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The University of Southampton

WUN Research Mobility awardees to address global conference on inland fisheries

Published: 27 January 2015

Two PhD students will be presenting their research at the United Nations FAO Inland Fisheries conference in Rome this week.

Alison (from Social Sciences) and Fiona Simmance (from Biological Sciences) have been funded by Southampton WUN Research Mobility Programme award in late 2014 to visit the University of Bergen and work under the supervision of Prof. Jeppe Kolding. Their projects were the result of a collaboration started between Prof. Guy Poppy and Prof. Kolding at the joint Public Health and Responding to Climate Change conference hosted in Cape Town in March 2014.

Alison and Fiona are investigating the role of inland fisheries for food and nutritional security in Malawi.

This global conference is a cross-sectoral call to to raise the profile of inland fisheries and better incorporate them in agricultural, land use, and water resource planning through development of improved assessment frameworks and value estimation.

Fiona will be presenting the first phase of her research on the role of water dynamics in governing inland capture fisheries productivity, which will combine new model approaches with remote sensing monitoring. Alison will be presenting the first phase of her research on the role of women in inland fisheries, particularly aquaculture, using a photo-voice methodology approach. Their video presentation is available here.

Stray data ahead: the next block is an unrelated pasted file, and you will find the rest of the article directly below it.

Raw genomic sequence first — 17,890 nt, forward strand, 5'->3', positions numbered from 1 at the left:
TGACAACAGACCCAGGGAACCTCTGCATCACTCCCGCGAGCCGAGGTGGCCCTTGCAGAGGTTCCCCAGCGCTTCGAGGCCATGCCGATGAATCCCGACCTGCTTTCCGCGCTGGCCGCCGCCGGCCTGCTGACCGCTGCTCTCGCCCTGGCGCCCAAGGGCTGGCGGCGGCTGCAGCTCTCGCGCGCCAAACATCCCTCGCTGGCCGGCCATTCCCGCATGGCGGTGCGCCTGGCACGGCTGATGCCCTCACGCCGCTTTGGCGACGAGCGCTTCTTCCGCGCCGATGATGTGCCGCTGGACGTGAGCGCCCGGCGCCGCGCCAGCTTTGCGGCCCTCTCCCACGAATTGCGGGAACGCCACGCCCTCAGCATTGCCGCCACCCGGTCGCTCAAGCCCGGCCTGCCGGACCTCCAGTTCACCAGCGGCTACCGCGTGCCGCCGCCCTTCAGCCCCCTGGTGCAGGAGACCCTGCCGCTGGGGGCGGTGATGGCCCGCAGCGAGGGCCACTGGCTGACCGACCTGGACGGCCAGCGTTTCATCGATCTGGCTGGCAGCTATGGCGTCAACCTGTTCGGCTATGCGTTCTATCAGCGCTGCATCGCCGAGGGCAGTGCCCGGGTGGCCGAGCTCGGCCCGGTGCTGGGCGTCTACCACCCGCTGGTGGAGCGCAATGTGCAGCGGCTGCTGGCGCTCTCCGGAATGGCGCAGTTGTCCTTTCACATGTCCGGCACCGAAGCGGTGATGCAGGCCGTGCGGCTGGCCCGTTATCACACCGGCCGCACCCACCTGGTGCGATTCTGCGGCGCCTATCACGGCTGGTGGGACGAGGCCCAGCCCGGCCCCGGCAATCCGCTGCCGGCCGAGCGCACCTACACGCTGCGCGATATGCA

Their research hopes to contribute a deeper understanding of the value of inland fisheries to food security, which has often had little attention in comparison to marine fisheries.

Fiona says: “Alison and I are extremely pleased to be presenting at the FAO conference, which will be drawing attention to an area which is often overlooked. We hope that in a small way our research will be able to contribute to a deeper understanding of, and shed light on, the importance of inland fisheries as a vital source of food and nutrition to millions of people.”

Alison adds: “It is great as twin sisters that we can share this experience together and to complement each other's research. It’s really important in deepening our understanding of the supply of fish in Malawi and its important contribution towards improving food and nutritional security across the country.”

More information about the WUN Research Mobility Programme is available here.

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